Canberra Report - COVID Measures Must Be Balanced- Wednesday, 22 July 2020

Canberra Report - COVID Measures Must Be Balanced- Wednesday, 22 July 2020 Main Image

By Joel Fitzgibbon

22 July 2020

The Morrison Government has announced the next phase of its COVID-19 assistance. Business operators, in particular, have been anxiously waiting for too long. Over the past couple of months it’s been hard to plan ahead without knowing what support might be available after September. Hopefully there’s now less uncertainty for employees and business owners.


The JobKeeper wage subsidy has not been without its shortcomings but the Government was right to embrace it after some considerable early resistance. The alternative was longer dole queues than was necessary. The program is expensive, yes, but keeping employers and employees together has not only been important throughout the crisis, it will be crucial to the economic recovery.


The Government has extended the JobKeeper scheme until March next year. However, businesses using JobKeeper after September will have to show their continued eligibility for the wage subsidy, meaning the scheme will become targeted to sectors which need it most because of the Corona crisis.


The other big decision relates to the future of JobSeeker and the COVID supplement payment. After September, the supplement payment will reduce from $550 per fortnight to $250, until the end of 2020.


Formerly known as Unemployment Benefit and then Newstart, JobSeeker was subject to much debate even before COVID-19 because many, including me, considered it to be too low, having been stuck at the same rate for many years.


There are those who lack sympathy for the recipients of unemployment benefit, usually because when they think of the unemployed, they see a stereotypical “dole bludger”, typically a young person off the rails and unprepared to work. While such young people exist, they are not your typical JobSeeker recipient. Rather, those on the payment are more likely someone, typically middle aged, who has lost their job to changes in our economy.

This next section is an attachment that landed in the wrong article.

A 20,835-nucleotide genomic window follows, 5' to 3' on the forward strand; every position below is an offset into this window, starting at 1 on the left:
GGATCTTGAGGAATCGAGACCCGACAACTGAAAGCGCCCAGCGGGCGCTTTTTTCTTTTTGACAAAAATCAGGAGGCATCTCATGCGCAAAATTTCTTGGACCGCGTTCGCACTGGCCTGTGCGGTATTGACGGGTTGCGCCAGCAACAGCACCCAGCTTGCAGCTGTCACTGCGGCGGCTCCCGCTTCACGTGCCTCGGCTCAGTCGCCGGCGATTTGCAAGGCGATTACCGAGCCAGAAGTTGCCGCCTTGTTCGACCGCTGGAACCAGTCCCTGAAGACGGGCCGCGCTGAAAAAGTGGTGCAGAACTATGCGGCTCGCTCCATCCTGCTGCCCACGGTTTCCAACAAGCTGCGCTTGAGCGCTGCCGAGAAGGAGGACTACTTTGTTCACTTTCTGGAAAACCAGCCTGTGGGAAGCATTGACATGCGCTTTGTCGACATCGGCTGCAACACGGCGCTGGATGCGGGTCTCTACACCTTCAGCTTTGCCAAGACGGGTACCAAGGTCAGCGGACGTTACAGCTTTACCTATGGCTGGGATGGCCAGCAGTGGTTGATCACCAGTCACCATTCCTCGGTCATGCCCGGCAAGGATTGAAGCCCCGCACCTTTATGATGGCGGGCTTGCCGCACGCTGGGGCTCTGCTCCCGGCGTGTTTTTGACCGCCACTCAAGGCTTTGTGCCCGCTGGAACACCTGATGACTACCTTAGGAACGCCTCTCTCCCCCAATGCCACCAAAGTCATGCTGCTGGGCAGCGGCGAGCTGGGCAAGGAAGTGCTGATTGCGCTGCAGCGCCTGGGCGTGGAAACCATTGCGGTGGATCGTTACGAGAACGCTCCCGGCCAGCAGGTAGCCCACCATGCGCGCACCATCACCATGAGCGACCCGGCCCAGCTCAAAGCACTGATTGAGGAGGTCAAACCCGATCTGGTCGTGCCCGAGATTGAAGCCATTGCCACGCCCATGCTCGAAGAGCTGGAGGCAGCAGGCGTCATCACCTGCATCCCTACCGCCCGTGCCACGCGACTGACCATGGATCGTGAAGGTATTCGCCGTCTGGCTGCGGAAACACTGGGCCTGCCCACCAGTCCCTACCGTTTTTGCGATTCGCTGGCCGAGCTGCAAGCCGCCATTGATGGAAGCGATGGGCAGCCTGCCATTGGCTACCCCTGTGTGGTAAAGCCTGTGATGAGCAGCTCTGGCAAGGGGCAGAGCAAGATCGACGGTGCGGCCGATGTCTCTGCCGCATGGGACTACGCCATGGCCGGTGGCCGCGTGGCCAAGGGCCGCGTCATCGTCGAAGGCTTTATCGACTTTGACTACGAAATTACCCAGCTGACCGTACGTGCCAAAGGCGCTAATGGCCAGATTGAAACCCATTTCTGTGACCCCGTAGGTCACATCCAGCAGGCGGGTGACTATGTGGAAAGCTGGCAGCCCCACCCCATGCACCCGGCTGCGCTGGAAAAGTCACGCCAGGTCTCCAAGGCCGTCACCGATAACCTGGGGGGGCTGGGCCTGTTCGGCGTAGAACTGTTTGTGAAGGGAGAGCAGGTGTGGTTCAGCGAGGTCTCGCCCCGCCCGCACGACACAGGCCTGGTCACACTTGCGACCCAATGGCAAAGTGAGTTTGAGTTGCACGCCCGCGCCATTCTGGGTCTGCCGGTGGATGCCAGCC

In any case, whatever the cause of their marginalisation it’s important that we provide a level of income support to younger people which allows them to live safely, eat, and explore work and training opportunities. Many try very hard: I know, I talk with them.


Yes, there will always be the no-hopers, but forcing them into abject poverty is only a recipe for further trouble and intergenerational unemployment. Remember too, that competition for work just became much more intense with more people chasing work, and less jobs available. The unemployment payment can’t go back to $40 per day.


While the headlines have focused on JobSeeker and JobKeeper, new and further initiatives will be required to bring the economy back to something approaching normal. The recession promises to be a long and deep one, and ongoing government intervention will be required.


Those concerned about the cost of support and intervention are right to be so. Government debt is reaching dizzy heights and it will take a long time to repay it. But remember, a failure to intervene will simply drive the economy further south and cause tax revenues to fall further and outlays for support payments to rise. So, either way, the cost is great, but doing little will cost more.